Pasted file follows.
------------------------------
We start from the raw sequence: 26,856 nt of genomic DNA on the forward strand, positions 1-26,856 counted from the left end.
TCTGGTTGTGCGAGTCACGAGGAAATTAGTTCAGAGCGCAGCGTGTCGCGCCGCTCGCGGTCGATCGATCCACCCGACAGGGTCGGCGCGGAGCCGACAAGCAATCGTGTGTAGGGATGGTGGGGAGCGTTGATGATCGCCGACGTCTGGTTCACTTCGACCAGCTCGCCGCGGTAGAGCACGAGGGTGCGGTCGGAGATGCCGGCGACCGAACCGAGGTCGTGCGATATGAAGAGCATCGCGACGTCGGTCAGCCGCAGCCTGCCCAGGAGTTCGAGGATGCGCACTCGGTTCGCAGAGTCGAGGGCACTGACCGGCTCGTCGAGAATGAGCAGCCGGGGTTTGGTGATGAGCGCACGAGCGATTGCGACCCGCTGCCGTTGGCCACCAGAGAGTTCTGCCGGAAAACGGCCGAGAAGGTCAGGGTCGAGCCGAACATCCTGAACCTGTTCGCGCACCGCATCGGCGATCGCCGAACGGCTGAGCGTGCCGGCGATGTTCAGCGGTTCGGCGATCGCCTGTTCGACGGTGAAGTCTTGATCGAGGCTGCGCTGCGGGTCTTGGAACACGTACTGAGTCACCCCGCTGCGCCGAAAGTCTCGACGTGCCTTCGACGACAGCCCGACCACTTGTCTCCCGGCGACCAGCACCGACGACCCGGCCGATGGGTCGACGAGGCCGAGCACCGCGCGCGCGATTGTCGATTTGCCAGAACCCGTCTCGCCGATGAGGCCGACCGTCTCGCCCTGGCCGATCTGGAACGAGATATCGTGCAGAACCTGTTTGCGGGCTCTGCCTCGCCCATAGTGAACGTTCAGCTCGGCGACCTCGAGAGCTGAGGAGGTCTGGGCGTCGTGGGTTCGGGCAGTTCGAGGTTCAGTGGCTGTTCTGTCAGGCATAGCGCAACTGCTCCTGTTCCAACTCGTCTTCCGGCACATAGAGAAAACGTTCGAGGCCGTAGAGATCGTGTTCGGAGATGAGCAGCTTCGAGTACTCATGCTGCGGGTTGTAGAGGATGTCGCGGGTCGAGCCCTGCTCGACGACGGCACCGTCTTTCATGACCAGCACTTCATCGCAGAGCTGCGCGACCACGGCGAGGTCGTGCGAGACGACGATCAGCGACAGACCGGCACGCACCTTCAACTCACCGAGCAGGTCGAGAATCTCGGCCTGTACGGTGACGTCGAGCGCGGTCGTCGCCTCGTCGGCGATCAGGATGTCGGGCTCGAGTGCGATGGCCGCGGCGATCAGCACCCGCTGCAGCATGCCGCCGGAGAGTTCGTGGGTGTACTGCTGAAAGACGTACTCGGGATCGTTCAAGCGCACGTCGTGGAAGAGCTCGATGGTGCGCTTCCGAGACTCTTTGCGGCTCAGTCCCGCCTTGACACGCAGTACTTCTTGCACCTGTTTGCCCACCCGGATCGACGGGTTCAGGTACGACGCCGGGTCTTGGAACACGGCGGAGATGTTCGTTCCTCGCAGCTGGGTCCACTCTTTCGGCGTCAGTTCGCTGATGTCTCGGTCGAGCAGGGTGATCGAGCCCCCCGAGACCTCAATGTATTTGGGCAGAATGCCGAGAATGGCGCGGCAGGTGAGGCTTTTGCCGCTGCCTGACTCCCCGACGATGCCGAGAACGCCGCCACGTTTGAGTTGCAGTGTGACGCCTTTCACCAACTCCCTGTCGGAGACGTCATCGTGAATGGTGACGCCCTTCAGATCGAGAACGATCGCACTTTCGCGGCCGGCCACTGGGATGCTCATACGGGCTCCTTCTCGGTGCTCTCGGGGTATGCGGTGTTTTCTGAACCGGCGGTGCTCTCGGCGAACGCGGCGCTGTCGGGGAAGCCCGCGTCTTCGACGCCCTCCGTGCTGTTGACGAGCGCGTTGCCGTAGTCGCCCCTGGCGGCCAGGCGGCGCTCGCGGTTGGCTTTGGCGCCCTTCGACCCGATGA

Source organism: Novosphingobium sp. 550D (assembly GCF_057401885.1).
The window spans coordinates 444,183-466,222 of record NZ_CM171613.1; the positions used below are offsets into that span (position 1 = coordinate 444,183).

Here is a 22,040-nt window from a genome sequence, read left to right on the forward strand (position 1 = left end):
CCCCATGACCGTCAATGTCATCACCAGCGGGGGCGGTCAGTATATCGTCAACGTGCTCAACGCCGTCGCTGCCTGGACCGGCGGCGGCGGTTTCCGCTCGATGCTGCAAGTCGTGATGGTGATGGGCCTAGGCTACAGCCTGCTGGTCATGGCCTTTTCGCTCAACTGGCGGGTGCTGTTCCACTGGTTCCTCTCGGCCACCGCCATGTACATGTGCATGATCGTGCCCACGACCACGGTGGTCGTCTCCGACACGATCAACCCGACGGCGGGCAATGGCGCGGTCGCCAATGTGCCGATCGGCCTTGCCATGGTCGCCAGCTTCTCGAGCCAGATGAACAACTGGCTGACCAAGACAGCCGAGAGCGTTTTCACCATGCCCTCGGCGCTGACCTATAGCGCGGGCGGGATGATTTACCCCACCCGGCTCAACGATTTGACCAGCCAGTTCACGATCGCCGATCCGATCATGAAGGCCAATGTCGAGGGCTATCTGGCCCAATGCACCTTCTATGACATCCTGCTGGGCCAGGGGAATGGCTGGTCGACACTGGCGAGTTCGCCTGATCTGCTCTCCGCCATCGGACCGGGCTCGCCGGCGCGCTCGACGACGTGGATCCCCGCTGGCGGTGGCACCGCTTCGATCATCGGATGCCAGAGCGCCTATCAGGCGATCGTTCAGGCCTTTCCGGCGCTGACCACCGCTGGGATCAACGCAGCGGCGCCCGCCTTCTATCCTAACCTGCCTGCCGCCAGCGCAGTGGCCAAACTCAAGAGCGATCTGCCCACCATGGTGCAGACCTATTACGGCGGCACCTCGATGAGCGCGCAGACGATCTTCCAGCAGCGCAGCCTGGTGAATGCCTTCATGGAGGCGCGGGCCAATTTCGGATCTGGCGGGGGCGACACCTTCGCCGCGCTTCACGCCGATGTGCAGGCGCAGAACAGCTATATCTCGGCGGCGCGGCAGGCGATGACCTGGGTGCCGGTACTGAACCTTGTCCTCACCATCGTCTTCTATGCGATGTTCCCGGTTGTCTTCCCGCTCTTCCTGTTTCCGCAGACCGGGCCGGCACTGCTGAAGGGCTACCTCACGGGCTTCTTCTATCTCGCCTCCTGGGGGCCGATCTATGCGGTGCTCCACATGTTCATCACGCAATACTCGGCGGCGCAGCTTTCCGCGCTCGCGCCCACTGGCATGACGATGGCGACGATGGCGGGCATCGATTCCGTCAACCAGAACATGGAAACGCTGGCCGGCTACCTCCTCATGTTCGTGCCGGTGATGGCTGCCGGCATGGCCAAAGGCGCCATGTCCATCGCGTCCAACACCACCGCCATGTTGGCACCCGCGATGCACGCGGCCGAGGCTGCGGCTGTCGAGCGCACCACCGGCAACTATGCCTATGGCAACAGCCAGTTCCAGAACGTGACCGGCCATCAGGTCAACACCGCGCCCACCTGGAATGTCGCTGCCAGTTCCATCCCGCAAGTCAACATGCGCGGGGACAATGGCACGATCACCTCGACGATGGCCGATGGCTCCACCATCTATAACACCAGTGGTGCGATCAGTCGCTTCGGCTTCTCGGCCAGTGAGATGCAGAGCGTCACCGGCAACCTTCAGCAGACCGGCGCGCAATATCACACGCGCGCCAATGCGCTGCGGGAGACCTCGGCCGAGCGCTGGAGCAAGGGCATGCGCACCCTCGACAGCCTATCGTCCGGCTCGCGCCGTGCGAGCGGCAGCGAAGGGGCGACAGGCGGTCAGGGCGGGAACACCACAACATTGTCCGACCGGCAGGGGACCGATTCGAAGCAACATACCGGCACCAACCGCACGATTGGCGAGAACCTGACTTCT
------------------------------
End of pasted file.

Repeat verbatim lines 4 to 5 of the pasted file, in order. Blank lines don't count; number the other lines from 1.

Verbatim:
The window spans coordinates 444,183-466,222 of record NZ_CM171613.1; the positions used below are offsets into that span (position 1 = coordinate 444,183).

Here is a 22,040-nt window from a genome sequence, read left to right on the forward strand (position 1 = left end):